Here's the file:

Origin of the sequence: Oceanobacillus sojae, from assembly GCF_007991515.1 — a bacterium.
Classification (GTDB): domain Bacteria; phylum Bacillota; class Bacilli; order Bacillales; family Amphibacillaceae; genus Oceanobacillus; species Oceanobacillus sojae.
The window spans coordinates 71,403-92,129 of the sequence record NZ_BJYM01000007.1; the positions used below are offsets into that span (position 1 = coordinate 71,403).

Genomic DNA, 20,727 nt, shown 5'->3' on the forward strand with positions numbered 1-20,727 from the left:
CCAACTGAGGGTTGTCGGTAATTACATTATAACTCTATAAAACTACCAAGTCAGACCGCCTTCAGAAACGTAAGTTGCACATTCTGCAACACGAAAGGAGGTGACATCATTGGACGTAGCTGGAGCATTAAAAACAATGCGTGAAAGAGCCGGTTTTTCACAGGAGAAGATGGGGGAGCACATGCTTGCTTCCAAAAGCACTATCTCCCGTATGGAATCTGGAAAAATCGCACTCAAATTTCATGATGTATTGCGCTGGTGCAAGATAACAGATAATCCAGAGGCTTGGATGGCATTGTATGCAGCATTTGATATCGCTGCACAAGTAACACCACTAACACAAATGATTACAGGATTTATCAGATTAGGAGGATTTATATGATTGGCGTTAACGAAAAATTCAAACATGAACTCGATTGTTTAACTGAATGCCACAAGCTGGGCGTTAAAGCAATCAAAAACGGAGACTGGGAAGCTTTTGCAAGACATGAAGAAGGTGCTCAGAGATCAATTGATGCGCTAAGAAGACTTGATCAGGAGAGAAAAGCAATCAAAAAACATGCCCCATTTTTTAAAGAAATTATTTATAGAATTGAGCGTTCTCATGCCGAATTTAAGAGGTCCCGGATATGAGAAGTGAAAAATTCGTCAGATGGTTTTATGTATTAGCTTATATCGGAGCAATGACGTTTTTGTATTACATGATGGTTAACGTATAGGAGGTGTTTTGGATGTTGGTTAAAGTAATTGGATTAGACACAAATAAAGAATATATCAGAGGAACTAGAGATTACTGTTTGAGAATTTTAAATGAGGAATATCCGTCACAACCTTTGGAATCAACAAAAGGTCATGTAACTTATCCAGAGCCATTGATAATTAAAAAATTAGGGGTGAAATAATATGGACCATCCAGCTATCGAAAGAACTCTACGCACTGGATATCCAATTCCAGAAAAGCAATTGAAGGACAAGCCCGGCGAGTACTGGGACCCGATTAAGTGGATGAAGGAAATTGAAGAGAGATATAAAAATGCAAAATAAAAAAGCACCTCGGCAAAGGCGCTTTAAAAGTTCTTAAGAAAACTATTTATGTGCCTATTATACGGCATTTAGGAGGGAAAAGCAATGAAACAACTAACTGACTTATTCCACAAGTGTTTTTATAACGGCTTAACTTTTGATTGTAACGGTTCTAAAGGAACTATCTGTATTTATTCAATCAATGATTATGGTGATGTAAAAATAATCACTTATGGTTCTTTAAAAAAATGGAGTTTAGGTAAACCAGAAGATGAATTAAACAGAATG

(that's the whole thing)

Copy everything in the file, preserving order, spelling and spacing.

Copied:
Origin of the sequence: Oceanobacillus sojae, from assembly GCF_007991515.1 — a bacterium.
Classification (GTDB): domain Bacteria; phylum Bacillota; class Bacilli; order Bacillales; family Amphibacillaceae; genus Oceanobacillus; species Oceanobacillus sojae.
The window spans coordinates 71,403-92,129 of the sequence record NZ_BJYM01000007.1; the positions used below are offsets into that span (position 1 = coordinate 71,403).

Genomic DNA, 20,727 nt, shown 5'->3' on the forward strand with positions numbered 1-20,727 from the left:
CCAACTGAGGGTTGTCGGTAATTACATTATAACTCTATAAAACTACCAAGTCAGACCGCCTTCAGAAACGTAAGTTGCACATTCTGCAACACGAAAGGAGGTGACATCATTGGACGTAGCTGGAGCATTAAAAACAATGCGTGAAAGAGCCGGTTTTTCACAGGAGAAGATGGGGGAGCACATGCTTGCTTCCAAAAGCACTATCTCCCGTATGGAATCTGGAAAAATCGCACTCAAATTTCATGATGTATTGCGCTGGTGCAAGATAACAGATAATCCAGAGGCTTGGATGGCATTGTATGCAGCATTTGATATCGCTGCACAAGTAACACCACTAACACAAATGATTACAGGATTTATCAGATTAGGAGGATTTATATGATTGGCGTTAACGAAAAATTCAAACATGAACTCGATTGTTTAACTGAATGCCACAAGCTGGGCGTTAAAGCAATCAAAAACGGAGACTGGGAAGCTTTTGCAAGACATGAAGAAGGTGCTCAGAGATCAATTGATGCGCTAAGAAGACTTGATCAGGAGAGAAAAGCAATCAAAAAACATGCCCCATTTTTTAAAGAAATTATTTATAGAATTGAGCGTTCTCATGCCGAATTTAAGAGGTCCCGGATATGAGAAGTGAAAAATTCGTCAGATGGTTTTATGTATTAGCTTATATCGGAGCAATGACGTTTTTGTATTACATGATGGTTAACGTATAGGAGGTGTTTTGGATGTTGGTTAAAGTAATTGGATTAGACACAAATAAAGAATATATCAGAGGAACTAGAGATTACTGTTTGAGAATTTTAAATGAGGAATATCCGTCACAACCTTTGGAATCAACAAAAGGTCATGTAACTTATCCAGAGCCATTGATAATTAAAAAATTAGGGGTGAAATAATATGGACCATCCAGCTATCGAAAGAACTCTACGCACTGGATATCCAATTCCAGAAAAGCAATTGAAGGACAAGCCCGGCGAGTACTGGGACCCGATTAAGTGGATGAAGGAAATTGAAGAGAGATATAAAAATGCAAAATAAAAAAGCACCTCGGCAAAGGCGCTTTAAAAGTTCTTAAGAAAACTATTTATGTGCCTATTATACGGCATTTAGGAGGGAAAAGCAATGAAACAACTAACTGACTTATTCCACAAGTGTTTTTATAACGGCTTAACTTTTGATTGTAACGGTTCTAAAGGAACTATCTGTATTTATTCAATCAATGATTATGGTGATGTAAAAATAATCACTTATGGTTCTTTAAAAAAATGGAGTTTAGGTAAACCAGAAGATGAATTAAACAGAATG